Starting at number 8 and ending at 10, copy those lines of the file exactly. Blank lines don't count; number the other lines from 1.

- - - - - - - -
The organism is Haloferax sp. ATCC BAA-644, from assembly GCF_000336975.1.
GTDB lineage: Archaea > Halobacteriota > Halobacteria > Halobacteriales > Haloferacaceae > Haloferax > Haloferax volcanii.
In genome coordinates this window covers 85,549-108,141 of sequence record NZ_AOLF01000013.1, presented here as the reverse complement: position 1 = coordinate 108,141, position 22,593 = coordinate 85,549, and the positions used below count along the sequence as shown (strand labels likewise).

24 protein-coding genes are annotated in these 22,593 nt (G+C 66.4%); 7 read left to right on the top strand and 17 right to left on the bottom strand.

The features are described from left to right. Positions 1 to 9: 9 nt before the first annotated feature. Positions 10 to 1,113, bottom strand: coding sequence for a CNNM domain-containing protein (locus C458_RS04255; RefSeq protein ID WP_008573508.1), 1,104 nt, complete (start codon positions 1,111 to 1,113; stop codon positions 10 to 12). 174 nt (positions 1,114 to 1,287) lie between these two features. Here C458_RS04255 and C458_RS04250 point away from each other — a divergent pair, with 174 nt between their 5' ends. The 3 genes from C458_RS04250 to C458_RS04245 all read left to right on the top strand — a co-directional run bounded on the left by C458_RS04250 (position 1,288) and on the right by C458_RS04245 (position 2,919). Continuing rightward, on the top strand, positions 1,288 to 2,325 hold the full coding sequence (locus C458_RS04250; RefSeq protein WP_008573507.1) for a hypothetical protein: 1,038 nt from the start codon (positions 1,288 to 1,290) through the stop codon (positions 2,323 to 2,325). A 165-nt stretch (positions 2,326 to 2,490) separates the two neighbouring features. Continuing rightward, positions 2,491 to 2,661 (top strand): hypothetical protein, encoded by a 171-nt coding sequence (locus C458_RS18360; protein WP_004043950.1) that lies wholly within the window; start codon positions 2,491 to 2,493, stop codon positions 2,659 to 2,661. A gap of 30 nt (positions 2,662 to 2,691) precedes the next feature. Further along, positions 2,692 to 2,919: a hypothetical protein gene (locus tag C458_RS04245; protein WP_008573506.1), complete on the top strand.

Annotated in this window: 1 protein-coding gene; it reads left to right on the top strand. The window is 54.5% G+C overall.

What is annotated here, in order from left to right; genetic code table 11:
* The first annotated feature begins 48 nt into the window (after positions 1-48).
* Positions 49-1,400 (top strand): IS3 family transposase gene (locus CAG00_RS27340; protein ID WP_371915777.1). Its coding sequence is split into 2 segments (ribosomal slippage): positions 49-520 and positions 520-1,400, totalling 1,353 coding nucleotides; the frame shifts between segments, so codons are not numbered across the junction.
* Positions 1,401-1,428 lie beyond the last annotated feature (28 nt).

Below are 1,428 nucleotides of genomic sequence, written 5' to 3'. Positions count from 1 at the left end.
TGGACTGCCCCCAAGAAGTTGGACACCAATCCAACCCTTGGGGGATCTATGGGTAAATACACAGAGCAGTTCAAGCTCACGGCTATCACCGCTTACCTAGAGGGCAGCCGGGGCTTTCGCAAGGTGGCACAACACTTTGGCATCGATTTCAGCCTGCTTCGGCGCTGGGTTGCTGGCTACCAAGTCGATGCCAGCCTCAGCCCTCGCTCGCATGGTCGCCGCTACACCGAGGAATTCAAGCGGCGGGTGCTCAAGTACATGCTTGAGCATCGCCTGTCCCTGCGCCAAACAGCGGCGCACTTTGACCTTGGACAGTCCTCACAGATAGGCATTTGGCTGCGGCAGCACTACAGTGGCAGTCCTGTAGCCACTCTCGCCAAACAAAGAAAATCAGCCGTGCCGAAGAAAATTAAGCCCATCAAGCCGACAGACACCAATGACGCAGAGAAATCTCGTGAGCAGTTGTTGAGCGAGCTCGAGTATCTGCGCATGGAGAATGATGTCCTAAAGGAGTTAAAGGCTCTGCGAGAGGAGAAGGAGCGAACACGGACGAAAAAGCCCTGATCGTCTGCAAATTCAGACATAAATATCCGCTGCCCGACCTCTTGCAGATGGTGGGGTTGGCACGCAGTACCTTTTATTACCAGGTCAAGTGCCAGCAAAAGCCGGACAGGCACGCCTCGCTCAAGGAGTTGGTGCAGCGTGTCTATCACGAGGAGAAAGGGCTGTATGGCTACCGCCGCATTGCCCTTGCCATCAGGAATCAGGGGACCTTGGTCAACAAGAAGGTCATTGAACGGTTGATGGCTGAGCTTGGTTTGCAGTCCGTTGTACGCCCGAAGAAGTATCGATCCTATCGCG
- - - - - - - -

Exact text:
* The first annotated feature begins 48 nt into the window (after positions 1-48).
* Positions 49-1,400 (top strand): IS3 family transposase gene (locus CAG00_RS27340; protein ID WP_371915777.1). Its coding sequence is split into 2 segments (ribosomal slippage): positions 49-520 and positions 520-1,400, totalling 1,353 coding nucleotides; the frame shifts between segments, so codons are not numbered across the junction.
* Positions 1,401-1,428 lie beyond the last annotated feature (28 nt).